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Invasive Species Resources

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University of California - Riverside. Center for Invasive Species Research.
Orange County Vector Control District (California).
See also: Information Bulletins on other vectors/pests
Plumas-Sierra Noxious Weeds Management Group (California).
See also: Agricultural Brochures for more species
Plumas-Sierra Noxious Weeds Management Group (California).
See also: Agricultural Brochures for more species
Plumas-Sierra Noxious Weeds Management Group (California).
See also: Agricultural Brochures for more species
Alabama Cooperative Extension System.
University of Arkansas. Cooperative Extension Service.
See also: Common Disease Problems for more fact sheets.

Kansas Department of Wildlife, Parks, and Tourism.

Kansas Department of Wildlife, Parks, and Tourism.

Alabama Department of Conservation and Natural Resources.

University of California - Riverside. Center for Invasive Species Research.
University of California. Agricultural and Natural Resources. Kearney Agricultural Center. Citrus Entomology.
California Department of Food and Agriculture. Plant Health Division.
University of California - Riverside. Center for Invasive Species Research.
University of Arkansas. Cooperative Extension Service.
See also: Field Crop Diseases in Arkansas for more factsheets
University of California - Riverside. Center for Invasive Species Research.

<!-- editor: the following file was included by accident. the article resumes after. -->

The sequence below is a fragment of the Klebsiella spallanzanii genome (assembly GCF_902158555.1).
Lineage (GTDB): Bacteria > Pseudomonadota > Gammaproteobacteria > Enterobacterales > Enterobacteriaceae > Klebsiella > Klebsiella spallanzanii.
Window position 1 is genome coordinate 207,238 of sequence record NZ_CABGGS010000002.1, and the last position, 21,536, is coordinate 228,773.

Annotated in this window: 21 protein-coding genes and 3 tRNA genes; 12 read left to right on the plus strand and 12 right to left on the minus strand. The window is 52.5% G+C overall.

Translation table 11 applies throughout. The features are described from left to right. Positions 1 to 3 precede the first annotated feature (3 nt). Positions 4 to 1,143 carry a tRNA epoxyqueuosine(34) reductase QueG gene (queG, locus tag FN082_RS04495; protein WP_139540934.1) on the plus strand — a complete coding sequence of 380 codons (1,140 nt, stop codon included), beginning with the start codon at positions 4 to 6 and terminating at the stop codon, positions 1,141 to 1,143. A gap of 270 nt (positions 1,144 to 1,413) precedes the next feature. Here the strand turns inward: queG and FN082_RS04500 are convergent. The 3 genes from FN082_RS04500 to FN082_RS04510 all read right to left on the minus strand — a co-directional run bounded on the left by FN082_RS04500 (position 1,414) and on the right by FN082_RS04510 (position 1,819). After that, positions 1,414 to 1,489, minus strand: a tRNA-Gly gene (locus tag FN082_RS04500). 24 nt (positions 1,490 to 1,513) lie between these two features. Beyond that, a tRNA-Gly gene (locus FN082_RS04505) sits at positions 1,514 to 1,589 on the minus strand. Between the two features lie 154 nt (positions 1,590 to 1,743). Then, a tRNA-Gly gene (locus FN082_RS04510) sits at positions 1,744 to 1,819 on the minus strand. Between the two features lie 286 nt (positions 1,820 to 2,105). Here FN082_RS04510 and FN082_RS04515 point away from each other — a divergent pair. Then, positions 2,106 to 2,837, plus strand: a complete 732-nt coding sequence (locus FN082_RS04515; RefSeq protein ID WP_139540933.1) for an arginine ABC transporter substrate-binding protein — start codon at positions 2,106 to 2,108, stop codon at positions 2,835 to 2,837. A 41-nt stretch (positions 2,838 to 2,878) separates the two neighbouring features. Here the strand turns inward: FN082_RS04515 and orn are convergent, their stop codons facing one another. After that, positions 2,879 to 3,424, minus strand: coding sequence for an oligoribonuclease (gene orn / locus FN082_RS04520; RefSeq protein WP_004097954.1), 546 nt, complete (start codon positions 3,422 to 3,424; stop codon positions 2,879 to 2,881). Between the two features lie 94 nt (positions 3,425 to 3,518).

University of California - Riverside. Center for Invasive Species Research.
University of Arkansas. Cooperative Extension Service.
See also: Hobby and Small Flock Poultry in Arkansas for more factsheets
Tennessee Valley Authority.
Last year, the TVA found water hyacinth in a slough near Scottsboro. TVA quickly partnered with the State of Alabama, bringing experts from both sides to start addressing the invasive water weed. Water hyacinth is bad news for Guntersville and other great fisheries in the Tennessee Valley. The plant can quickly outcompete other beneficial plants, often creating biological wastelands. Hartis and his team are asking the public to be on the lookout for hyacinth this summer. “If you see a [hyacinth] plant, pull it out of the water immediately and put it in the trash. We don’t want plants to float to a new area and establish a new colony.” If you find a large area of hyacinth, please report it to TVA's Public Land Information Center at (800) 882-5263 (between 8 a.m. and 6 p.m. Eastern).